What people want most from their smartphones, tablets, home theater and home appliances is simplicity, according to the new Ketchum Digital Living Index, conducted by global communications firm Ketchum. The study showed that 76% of consumers said they are not very satisfied with technology’s ability to make their life simpler. Responses from 6,000 consumers in six countries revealed more prefer technology to be easy to use (54%) and simplify their life (46%) than entertain them (35%) or signal who they are to the world (11%).
“The most surprising finding in the study is the overwhelming desire for simplification. It seems counter-intuitive when technology is always about being bigger or better or faster, but the data show that what people really want is to understand how all of these devices can get them to their desired experience easily,” said Esty Pujadas, partner and director of Ketchum’s Global Technology Practice. “Manufacturers need to use less so-called jargon monoxide and communicate more about the human experience, not just about the object.”
This is particularly true considering that the sheer volume and pace at which new technologies are brought to market can make it hard for people to keep up. Pujadas said, “With more than 20,000 new items launched at the 2012 International Consumer Electronics Show, for example, it would take someone 55 years to try out one new product each day.”
Cultural DNA Shapes Experience
When asked to rate their overall feelings about personal technology, people were overwhelmingly positive, although the “likes” outweigh the “loves.” Passion varies widely by country – the percentage of Chinese who love smartphones (44%) is nearly double those in France (24%).
“The most striking finding to me as an anthropologist was that culture really matters. I didn’t expect that, because the dominant narrative is that technology sells itself. But the data shows this just isn’t true,” said cultural anthropologist Emma Gilding, who collaborated with Ketchum on the study design and data interpretation. “The intersection between what people find appealing and the values of their experiences with technology differ profoundly by country and by cultural DNA.”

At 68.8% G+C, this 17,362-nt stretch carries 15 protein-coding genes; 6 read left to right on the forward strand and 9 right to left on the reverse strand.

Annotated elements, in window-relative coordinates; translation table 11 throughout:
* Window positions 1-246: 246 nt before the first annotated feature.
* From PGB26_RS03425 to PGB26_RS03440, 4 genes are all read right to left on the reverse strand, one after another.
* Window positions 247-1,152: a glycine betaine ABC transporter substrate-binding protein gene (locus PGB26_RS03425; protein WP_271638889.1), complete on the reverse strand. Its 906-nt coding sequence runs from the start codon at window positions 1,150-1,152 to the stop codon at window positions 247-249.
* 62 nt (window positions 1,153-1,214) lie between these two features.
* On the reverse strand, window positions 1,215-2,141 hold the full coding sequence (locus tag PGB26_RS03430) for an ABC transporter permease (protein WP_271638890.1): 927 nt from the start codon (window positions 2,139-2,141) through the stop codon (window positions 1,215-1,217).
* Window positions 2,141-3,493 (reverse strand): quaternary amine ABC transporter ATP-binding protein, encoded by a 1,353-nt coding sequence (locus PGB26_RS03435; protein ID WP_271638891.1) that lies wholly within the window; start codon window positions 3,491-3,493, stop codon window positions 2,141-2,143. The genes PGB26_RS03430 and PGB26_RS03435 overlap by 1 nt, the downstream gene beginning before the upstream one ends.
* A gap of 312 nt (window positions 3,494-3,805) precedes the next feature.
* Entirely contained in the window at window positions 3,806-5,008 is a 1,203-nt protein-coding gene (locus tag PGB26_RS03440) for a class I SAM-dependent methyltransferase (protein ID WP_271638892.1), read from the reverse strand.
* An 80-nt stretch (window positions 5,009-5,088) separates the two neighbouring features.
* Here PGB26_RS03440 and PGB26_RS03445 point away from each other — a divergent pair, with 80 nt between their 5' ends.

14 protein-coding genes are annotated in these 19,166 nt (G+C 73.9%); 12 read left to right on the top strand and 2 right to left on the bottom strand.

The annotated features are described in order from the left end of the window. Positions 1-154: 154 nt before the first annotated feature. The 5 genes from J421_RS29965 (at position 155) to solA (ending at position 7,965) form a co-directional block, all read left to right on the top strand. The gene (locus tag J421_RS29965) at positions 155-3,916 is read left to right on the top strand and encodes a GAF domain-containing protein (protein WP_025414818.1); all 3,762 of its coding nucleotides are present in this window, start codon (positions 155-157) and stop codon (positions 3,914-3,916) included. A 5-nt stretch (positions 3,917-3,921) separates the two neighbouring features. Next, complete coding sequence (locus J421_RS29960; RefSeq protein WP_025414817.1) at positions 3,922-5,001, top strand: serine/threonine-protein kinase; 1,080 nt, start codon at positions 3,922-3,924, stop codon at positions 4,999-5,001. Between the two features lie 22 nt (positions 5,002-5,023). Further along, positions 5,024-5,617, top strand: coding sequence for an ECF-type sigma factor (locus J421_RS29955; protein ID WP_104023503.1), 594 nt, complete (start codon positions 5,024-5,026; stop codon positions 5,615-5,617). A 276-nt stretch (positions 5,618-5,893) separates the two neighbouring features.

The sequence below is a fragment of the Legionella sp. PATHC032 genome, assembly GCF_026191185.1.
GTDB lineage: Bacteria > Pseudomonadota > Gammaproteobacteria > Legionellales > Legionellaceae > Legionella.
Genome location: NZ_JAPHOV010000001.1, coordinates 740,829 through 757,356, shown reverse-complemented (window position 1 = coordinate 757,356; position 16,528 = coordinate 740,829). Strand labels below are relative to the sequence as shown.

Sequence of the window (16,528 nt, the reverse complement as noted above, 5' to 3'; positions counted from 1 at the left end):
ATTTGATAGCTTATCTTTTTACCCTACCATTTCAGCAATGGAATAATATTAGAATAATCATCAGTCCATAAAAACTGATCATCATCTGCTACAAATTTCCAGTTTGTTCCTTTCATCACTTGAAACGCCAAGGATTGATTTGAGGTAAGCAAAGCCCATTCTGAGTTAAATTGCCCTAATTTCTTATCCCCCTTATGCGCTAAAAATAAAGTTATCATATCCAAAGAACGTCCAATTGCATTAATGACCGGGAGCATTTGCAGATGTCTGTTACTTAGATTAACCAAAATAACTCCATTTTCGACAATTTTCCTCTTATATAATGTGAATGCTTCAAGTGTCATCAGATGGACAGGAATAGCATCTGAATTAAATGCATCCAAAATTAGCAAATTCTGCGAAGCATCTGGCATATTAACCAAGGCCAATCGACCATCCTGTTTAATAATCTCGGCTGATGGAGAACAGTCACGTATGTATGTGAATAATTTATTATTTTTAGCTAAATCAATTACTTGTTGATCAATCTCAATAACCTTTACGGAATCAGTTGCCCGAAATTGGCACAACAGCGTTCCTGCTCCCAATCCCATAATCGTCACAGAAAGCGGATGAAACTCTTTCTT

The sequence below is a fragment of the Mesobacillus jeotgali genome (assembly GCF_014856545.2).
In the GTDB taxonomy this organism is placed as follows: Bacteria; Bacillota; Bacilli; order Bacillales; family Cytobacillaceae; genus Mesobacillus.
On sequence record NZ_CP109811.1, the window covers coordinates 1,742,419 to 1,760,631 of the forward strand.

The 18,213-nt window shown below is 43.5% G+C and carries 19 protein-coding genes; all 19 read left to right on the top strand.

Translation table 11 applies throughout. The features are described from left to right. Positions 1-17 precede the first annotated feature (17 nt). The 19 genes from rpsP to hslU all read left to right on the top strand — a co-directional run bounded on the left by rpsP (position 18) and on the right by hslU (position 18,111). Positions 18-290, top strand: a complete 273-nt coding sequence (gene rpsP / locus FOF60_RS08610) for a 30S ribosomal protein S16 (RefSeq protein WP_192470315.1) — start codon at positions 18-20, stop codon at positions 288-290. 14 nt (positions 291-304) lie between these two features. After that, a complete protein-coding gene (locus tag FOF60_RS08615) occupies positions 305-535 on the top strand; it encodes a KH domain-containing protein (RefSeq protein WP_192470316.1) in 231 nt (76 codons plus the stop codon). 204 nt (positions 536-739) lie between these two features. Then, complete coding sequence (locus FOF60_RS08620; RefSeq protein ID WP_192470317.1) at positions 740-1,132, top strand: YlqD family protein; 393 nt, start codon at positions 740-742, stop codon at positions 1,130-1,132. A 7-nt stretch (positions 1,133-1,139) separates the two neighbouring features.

“For example, in China, managing relationships and health skew high for technology use. For the French, managing human relationships was less important than the intentional creation of experiences, such as entertaining friends. Americans scored higher than average on using technology to signal who they are, which is a way of attracting people with similar values in order to build their ‘tribe,'” explained Gilding.
Four Types of Digital Living Natives
The Index reveals that there are four kinds of Digital Living natives:
– The largest group are the Enthusiasts (37% of the study’s global population), who are passionate about technology and willing to sacrifice simplification for empowerment.
– The next largest are Infomaniacs (25%), who value getting information and discovering new experiences even more than relating better to other people.
– Pragmatists (22%) are less likely to love technology, but value it as very helpful in relating better to others, getting things done, and managing health and wellness.
– Disconnects (16%) are noticeably unemotional about technology; they place a high value on simplification instead of empowerment or enrichment.
“This way of categorizing users reinforces the importance of the human experience,” noted Pujadas. “Rather than look at age or gender or what features they use, this enables companies to make powerful emotional connections by speaking to the experience each type of user wants from the product.”
The Ketchum Digital Living Index offers many practical takeaways for public relations and marketing communications. For example, communicators can integrate their product into technology stories in countries that score high for people seeking health and wellness information, or make Infomaniacs heroes to their tribes by letting them release information ahead of others.
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